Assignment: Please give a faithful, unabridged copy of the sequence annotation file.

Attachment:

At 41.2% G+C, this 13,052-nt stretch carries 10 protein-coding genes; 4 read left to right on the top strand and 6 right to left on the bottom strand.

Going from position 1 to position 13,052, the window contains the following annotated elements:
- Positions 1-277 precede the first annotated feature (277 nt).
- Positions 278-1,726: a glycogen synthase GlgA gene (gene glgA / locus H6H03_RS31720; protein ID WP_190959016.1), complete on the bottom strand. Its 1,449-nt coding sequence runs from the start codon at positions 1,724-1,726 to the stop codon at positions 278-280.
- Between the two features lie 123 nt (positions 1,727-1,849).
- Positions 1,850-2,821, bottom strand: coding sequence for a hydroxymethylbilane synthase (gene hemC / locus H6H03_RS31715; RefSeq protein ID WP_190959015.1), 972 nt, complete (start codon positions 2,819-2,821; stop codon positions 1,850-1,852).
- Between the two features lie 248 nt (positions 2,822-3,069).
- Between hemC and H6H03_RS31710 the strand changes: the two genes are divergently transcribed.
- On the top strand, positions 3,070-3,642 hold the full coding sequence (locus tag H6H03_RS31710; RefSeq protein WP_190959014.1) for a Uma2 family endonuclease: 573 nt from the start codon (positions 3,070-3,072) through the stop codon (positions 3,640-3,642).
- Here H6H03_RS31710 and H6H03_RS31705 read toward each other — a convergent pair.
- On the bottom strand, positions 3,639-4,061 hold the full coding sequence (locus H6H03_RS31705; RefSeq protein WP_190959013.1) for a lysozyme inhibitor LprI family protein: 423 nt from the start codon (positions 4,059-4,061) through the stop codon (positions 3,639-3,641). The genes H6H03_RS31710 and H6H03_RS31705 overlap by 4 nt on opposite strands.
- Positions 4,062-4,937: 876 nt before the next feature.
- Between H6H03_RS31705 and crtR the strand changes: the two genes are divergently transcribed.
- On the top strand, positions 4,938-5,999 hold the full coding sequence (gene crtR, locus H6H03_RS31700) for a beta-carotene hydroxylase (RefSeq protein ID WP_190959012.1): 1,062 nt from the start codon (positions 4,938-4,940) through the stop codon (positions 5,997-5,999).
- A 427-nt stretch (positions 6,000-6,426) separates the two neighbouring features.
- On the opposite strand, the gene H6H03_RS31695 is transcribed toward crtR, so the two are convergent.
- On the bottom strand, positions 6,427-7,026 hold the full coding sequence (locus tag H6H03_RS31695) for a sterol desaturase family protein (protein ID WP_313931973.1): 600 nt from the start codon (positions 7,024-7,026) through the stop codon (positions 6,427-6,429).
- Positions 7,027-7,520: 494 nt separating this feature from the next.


At 41.2% G+C, this 13,052-nt stretch carries 10 protein-coding genes; 4 read left to right on the top strand and 6 right to left on the bottom strand.

Going from position 1 to position 13,052, the window contains the following annotated elements:
- Positions 1-277 precede the first annotated feature (277 nt).
- Positions 278-1,726: a glycogen synthase GlgA gene (gene glgA / locus H6H03_RS31720; protein ID WP_190959016.1), complete on the bottom strand. Its 1,449-nt coding sequence runs from the start codon at positions 1,724-1,726 to the stop codon at positions 278-280.
- Between the two features lie 123 nt (positions 1,727-1,849).
- Positions 1,850-2,821, bottom strand: coding sequence for a hydroxymethylbilane synthase (gene hemC / locus H6H03_RS31715; RefSeq protein ID WP_190959015.1), 972 nt, complete (start codon positions 2,819-2,821; stop codon positions 1,850-1,852).
- Between the two features lie 248 nt (positions 2,822-3,069).
- Between hemC and H6H03_RS31710 the strand changes: the two genes are divergently transcribed.
- On the top strand, positions 3,070-3,642 hold the full coding sequence (locus tag H6H03_RS31710; RefSeq protein WP_190959014.1) for a Uma2 family endonuclease: 573 nt from the start codon (positions 3,070-3,072) through the stop codon (positions 3,640-3,642).
- Here H6H03_RS31710 and H6H03_RS31705 read toward each other — a convergent pair.
- On the bottom strand, positions 3,639-4,061 hold the full coding sequence (locus H6H03_RS31705; RefSeq protein WP_190959013.1) for a lysozyme inhibitor LprI family protein: 423 nt from the start codon (positions 4,059-4,061) through the stop codon (positions 3,639-3,641). The genes H6H03_RS31710 and H6H03_RS31705 overlap by 4 nt on opposite strands.
- Positions 4,062-4,937: 876 nt before the next feature.
- Between H6H03_RS31705 and crtR the strand changes: the two genes are divergently transcribed.
- On the top strand, positions 4,938-5,999 hold the full coding sequence (gene crtR, locus H6H03_RS31700) for a beta-carotene hydroxylase (RefSeq protein ID WP_190959012.1): 1,062 nt from the start codon (positions 4,938-4,940) through the stop codon (positions 5,997-5,999).
- A 427-nt stretch (positions 6,000-6,426) separates the two neighbouring features.
- On the opposite strand, the gene H6H03_RS31695 is transcribed toward crtR, so the two are convergent.
- On the bottom strand, positions 6,427-7,026 hold the full coding sequence (locus tag H6H03_RS31695) for a sterol desaturase family protein (protein ID WP_313931973.1): 600 nt from the start codon (positions 7,024-7,026) through the stop codon (positions 6,427-6,429).
- Positions 7,027-7,520: 494 nt separating this feature from the next.